in Life

Intention

This post is part of a series detailing my experience with Damn Early Days (more on that here) and what I’ve learnt attempting to wake up really damn early every day.

When I first started Damn Early Days, I made the mistake of not knowing what I was going to do with my extra time each morning. I would wake up, have breakfast, and then start to wonder what it was I was doing up so early. I didn’t have a plan, an intention for how I was going to spend my time. So, instead of working on something productive, I often found myself cruising YouTube or getting lost in an endless Facebook feed. 

As the days went on, I was finding it increasingly difficult to get out of bed when my alarms went off—not all that surprising; I mean, who gets excited to wake up at 5:00 am to scroll through Facebook? But at the time, I remember thinking that it was a simple lack of self-discipline. I figured that if I just willed myself out of bed enough times it would get easier. It never did.

And while discipline may have played a small role, there was actually a much easier way to force myself out of bed at the crack of dawn than using sheer willpower alone.

Without a purpose, without something to work toward or to look forward to each morning, I’d always be fighting an uphill battle. Once I sat down, thought about what it was that I wanted to accomplish with my extra time, and charted a course forward, it instantly became easier to get out of bed. I had a goal, something to get excited about, and I was motivated to get up and start creating. Not only that, but I felt more fulfilled, and went to bed happier at the end of the day knowing that I had made time to focus on things that are important to me.

This small change in mindset was transformative, and once I took the time to map out where I wanted to be at the end of those first 21 damn early days and how I was going to get there, little could stop me from getting out of bed before the sun was up.

The link between intention and happiness

The same approach can be applied at a much larger scale to our lives. If you find yourself moving through life on autopilot, aimlessly repeating the same routine week after week, ask yourself, “Have I taken the time to seriously think about where and who I want to be?”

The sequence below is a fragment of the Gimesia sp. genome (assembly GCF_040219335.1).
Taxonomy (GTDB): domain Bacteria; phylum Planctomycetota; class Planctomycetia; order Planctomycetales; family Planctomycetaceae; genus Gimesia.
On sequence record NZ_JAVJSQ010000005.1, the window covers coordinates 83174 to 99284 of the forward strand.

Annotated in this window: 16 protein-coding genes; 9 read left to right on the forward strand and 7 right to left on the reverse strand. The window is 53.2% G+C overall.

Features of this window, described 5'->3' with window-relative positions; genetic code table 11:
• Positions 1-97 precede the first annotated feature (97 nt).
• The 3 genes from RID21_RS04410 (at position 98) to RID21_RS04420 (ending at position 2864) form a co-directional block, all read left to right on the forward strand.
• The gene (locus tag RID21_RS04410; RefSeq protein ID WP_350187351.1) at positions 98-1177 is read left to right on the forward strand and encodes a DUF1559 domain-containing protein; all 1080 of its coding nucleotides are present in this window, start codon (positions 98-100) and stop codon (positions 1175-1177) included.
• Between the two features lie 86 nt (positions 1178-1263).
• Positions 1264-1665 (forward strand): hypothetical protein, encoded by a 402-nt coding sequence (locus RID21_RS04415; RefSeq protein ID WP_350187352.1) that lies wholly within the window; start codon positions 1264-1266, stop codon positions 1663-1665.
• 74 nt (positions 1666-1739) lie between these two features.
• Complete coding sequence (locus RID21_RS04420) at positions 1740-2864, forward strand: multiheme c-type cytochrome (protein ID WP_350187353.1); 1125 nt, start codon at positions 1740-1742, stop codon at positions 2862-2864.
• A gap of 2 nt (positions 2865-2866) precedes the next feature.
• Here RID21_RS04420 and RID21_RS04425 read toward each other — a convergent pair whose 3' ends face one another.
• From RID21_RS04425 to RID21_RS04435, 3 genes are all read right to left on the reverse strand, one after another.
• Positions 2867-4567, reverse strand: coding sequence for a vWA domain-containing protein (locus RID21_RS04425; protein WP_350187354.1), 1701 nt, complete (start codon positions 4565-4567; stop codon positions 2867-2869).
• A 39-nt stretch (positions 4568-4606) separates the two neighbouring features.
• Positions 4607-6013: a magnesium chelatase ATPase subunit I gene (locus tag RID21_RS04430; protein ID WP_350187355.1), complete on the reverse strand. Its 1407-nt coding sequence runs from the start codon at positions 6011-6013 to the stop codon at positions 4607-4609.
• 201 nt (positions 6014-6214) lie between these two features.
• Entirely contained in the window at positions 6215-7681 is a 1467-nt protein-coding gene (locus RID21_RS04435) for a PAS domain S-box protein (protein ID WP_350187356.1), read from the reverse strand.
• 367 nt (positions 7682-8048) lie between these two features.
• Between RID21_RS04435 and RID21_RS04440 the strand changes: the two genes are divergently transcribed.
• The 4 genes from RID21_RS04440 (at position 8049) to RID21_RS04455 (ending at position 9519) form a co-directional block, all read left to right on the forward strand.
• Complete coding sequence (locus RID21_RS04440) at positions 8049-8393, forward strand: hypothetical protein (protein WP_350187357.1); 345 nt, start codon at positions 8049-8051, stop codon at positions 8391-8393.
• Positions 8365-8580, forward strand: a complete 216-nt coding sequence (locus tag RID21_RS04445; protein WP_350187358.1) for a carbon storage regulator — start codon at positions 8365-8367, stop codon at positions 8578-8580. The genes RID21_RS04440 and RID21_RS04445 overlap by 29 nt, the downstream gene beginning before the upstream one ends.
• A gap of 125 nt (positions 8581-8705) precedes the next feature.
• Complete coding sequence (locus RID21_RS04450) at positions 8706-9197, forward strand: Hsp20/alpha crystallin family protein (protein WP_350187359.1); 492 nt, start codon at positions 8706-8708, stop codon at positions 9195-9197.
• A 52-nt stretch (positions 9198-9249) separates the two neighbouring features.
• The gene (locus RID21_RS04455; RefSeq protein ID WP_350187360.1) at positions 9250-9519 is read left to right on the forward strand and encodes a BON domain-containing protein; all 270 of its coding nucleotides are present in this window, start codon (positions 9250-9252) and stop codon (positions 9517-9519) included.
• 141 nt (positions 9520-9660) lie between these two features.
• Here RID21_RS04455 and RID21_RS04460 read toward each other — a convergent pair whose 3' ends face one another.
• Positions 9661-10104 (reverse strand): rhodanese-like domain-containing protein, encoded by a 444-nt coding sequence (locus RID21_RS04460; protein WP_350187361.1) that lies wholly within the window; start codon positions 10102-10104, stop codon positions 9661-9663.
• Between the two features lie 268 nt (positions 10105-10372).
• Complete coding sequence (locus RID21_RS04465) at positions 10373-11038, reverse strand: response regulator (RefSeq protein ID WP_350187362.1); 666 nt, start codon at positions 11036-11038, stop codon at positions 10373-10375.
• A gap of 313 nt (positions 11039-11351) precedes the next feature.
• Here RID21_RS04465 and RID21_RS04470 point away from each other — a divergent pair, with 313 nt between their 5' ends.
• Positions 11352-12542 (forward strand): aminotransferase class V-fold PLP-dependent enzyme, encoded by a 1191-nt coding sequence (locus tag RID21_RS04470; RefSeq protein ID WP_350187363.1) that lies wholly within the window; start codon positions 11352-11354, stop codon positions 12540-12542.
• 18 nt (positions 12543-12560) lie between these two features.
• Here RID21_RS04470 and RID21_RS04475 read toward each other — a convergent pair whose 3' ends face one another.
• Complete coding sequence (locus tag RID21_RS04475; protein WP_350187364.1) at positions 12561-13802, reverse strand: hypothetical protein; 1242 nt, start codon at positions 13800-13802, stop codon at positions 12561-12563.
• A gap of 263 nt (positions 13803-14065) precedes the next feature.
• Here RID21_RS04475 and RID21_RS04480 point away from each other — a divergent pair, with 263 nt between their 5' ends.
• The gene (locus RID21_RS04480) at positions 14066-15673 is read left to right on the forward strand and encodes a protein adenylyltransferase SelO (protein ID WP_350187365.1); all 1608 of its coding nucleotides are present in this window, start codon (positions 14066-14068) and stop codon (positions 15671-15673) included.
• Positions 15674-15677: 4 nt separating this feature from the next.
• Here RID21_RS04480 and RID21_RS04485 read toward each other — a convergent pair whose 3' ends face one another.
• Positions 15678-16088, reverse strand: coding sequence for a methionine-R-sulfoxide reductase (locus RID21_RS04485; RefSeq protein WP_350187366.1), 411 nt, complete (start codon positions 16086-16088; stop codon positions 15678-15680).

A lack of purpose can also directly influence out happiness. While it’s human nature to gripe about what’s wrong in our lives, how our jobs stress us out or how our friends/coworkers/partner constantly let us down, we seldom take the time to think about what we actually want out of life, and where we might find happiness. It’s easy to cast blame for our discontent on others or on events that are seemingly outside of our control. And while it’s true that we can’t control everything that we experience in life, each of us is in control of how we react to those experiences.

I believe that happiness lies in having a sense of control over our lives and of being responsible for where we are in life and where we’re going, but it’s next to impossible to feel in control if you lack intention.

Of course, taking responsibility for your own happiness can be a daunting proposition. It involves a lot of risk. No one becomes their ideal self or achieves their dreams by staying in their comfort zone. And many people take years just to figure out what their dreams or aspirations even are. But that’s okay. Take chances anyway, try new things, experiment until you find an intention that makes you jump out of bed each morning. Because the negative thoughts that accompany a state of paralysis, of an existence without intention, far outweigh any discomfort you might experience from getting outside of your comfort zone.

So, next time you find yourself autopiloting through life, or complaining about your current situation, take a couple hours and figure out where you’d rather be, then figure out what action you can take to get you closer to that state of being. Maybe it’s a new job, a new group of friends, or maybe you’re just seeking more “me” time.

Perhaps you’ll even end up taking part in your own Damn Early Days; if you do, just make sure you know why you’re doing it.

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